1. Snoring is a harmless, normal occurrence:
Truth: Snoring may be a sign of sleep apnea, which occurs in some people when their windpipe collapses and blocking airflow and waking the person. This can happen many times in the night. A lack of oxygen may cause physical problems.
2. We all need 8 hours of sleep:
Truth: Different people need different amounts of sleep. This amount needed is individually and biologically determined. Some feel rested with four to five hours a night; others need eight to nine.
3. Elderly people need less sleep:
Truth: Elderly people sleep less because of many reasons, but the lack of sleep need isn't one of them. Our ability to achieve undisturbed sleep for long periods decreases with age. As we age, we are more easily light, noise, and pain. We also tend develop health problems which may affect sleep quality, and take more medications which may cause sleep fragmented sleep.
4. Sleep isn't an important part of our life:
Truth: Sleep is an imperative part of daily life. The average human living to the age of 70 will sleep approximately 23 years of their life.
Sleep is a crucial component of our physical and mental function. Deep sleep produces increased blood supply to our muscles which aids in tissue recovery and growth. In fact, human growth hormone, which is essential in growth and recovery, has its highest production (75%) in deep sleep (A quantitative Evaluation of the Relationships between Growth Hormone Secretion and Delta Wave EEG Activity during Normal Sleep and After Enrichment in Delta Sleep: C. Gronfier, et. al.: SLEEP, 19(10):817-824, 1996).
REM (or dream sleep) is an integral part of daily memory retention. PET scans show that metabolic activity essential for memory storage is significantly higher in REM sleep than in other sleep stages, or even wakefulness.
The same research has shown that there is a significant increase in REM sleep following intense periods of training and those individuals with the greatest increase in REM sleep perform best in memory retention tasks (The REM Sleep- Memory Consolidation Hypothesis: Jerome M. Siegel, SCIENCE: Sleep, Dreams, and Memory Review: VOL 294, 2 November, 2001) .
5. Sleep loss is a nuisance, but not a health issue:
Truth: Loss of sleep IS a nuisance which quickly leads to health issues. The human body has limits on sleep loss. When we're significantly sleep deprived we loose the ability to think rationally; we have mood shifts, depression, microsleeps, reduced perceptual skills, and the inability to handle complex tasks. During or working hours, we become less productive and may have microsleeps at inappropriate and often dangerous times. Eventually our sleep bank will either force us to pay back the lost sleep, or we begin to have reductions in our immunity to disease and viral infection. With a complete loss of sleep, the mind begins to deteriorate, taking the body along for the ride.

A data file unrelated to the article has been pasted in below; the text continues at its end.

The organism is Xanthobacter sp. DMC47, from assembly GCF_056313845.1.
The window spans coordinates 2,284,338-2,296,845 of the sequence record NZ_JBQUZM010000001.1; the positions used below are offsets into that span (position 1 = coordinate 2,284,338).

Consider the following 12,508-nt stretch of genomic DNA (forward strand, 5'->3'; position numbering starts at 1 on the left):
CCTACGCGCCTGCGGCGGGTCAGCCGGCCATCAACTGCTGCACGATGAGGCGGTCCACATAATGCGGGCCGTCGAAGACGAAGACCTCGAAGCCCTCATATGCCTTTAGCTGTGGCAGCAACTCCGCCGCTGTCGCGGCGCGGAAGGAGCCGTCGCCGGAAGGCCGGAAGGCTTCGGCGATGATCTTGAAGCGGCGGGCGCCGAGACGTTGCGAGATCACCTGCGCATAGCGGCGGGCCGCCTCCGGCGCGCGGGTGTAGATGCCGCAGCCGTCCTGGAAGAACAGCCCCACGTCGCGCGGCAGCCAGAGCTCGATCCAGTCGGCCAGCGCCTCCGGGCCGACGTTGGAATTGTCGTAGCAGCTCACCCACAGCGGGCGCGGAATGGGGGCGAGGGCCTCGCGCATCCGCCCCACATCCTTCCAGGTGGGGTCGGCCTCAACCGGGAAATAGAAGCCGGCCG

6. I can still drive even though I'm sleepy:
Truth: The National Sleep Foundation reports that each year on our highways at least 100,000 accidents and 1,500 fatalities are due to falling asleep at the wheel. (National Sleep Foundation, Drowsy Driving Fact Sheet, Washington, D.C.: National Sleep Foundation, October 24, 1995) . This number is a low estimate since accident investigators rarely document whether sleepiness was involved in the accident.
7. Sleep apnea isn't dangerous:
Truth: It has been estimated that more than 30 million Americans suffer from sleep apnea alone, not counting the millions of individuals with other sleep disorders. This means that 1 out of every 200 people have sleep apnea. Sleep apnea has also been shown to aggravate many existing health problems. In addition to daytime sleepiness, sleep apnea has been directly linked to high blood pressure and to increased chances of heart disease, stroke, and irregular heart rhythms (arrhythmias). Yes, untreated sleep apnea can even kill.
8. Humans have always slept about 8 hours a night:
Truth: Thomas Edison believed that sleep was a "heritage from our cave days", and simply a waste of time. This shows in the fact that he routinely slept only three or four hours per night.
Different people need different amounts of sleep. Sleep need is determined by individual biological rhythms and neurochemical levels. However, we often allow society to dictate our sleep patterns.
Until the invention of the light bulb (1879), most people slept about 10 hours every night. When our daily activities were no longer reduced to daylight hours, our sleep habits changed. Now the myriad of distractions brought on by the invention of the light bulb include television, nighttime sports, and yes, the internet. Even though these things have made our life more productive and enjoyable, they can, and do, tend to reduce our sleep periods a great deal.
Edison was able to instill his view of sleep for all the generations to come by simply inventing a light bulb. [By the way, Edison took frequent daytime naps.]